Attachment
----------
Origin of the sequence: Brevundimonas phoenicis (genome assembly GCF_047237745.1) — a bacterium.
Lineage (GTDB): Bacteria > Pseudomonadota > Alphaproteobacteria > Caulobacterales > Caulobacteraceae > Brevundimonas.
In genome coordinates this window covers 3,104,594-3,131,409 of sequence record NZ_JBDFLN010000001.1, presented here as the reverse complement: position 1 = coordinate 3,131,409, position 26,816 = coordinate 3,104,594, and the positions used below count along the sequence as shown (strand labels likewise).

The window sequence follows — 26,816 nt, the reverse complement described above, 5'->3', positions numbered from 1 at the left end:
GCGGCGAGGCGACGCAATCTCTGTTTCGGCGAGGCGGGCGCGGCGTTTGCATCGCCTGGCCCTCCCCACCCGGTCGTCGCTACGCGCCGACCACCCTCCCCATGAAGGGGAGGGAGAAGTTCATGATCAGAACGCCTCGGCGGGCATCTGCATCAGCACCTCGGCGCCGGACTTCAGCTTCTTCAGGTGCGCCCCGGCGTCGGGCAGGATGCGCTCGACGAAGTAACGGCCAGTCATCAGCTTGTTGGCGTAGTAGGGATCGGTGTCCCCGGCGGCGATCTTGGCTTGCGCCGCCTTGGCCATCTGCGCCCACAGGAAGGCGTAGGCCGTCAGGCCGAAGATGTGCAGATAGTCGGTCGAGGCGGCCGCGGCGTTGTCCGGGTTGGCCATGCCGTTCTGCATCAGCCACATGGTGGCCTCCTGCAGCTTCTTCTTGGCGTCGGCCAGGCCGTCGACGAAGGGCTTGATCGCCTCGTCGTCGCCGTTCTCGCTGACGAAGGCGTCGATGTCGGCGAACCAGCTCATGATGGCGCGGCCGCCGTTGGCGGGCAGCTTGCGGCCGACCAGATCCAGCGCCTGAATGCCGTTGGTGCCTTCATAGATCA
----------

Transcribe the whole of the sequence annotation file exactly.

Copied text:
Origin of the sequence: Brevundimonas phoenicis (genome assembly GCF_047237745.1) — a bacterium.
Lineage (GTDB): Bacteria > Pseudomonadota > Alphaproteobacteria > Caulobacterales > Caulobacteraceae > Brevundimonas.
In genome coordinates this window covers 3,104,594-3,131,409 of sequence record NZ_JBDFLN010000001.1, presented here as the reverse complement: position 1 = coordinate 3,131,409, position 26,816 = coordinate 3,104,594, and the positions used below count along the sequence as shown (strand labels likewise).

The window sequence follows — 26,816 nt, the reverse complement described above, 5'->3', positions numbered from 1 at the left end:
GCGGCGAGGCGACGCAATCTCTGTTTCGGCGAGGCGGGCGCGGCGTTTGCATCGCCTGGCCCTCCCCACCCGGTCGTCGCTACGCGCCGACCACCCTCCCCATGAAGGGGAGGGAGAAGTTCATGATCAGAACGCCTCGGCGGGCATCTGCATCAGCACCTCGGCGCCGGACTTCAGCTTCTTCAGGTGCGCCCCGGCGTCGGGCAGGATGCGCTCGACGAAGTAACGGCCAGTCATCAGCTTGTTGGCGTAGTAGGGATCGGTGTCCCCGGCGGCGATCTTGGCTTGCGCCGCCTTGGCCATCTGCGCCCACAGGAAGGCGTAGGCCGTCAGGCCGAAGATGTGCAGATAGTCGGTCGAGGCGGCCGCGGCGTTGTCCGGGTTGGCCATGCCGTTCTGCATCAGCCACATGGTGGCCTCCTGCAGCTTCTTCTTGGCGTCGGCCAGGCCGTCGACGAAGGGCTTGATCGCCTCGTCGTCGCCGTTCTCGCTGACGAAGGCGTCGATGTCGGCGAACCAGCTCATGATGGCGCGGCCGCCGTTGGCGGGCAGCTTGCGGCCGACCAGATCCAGCGCCTGAATGCCGTTGGTGCCTTCATAGATCA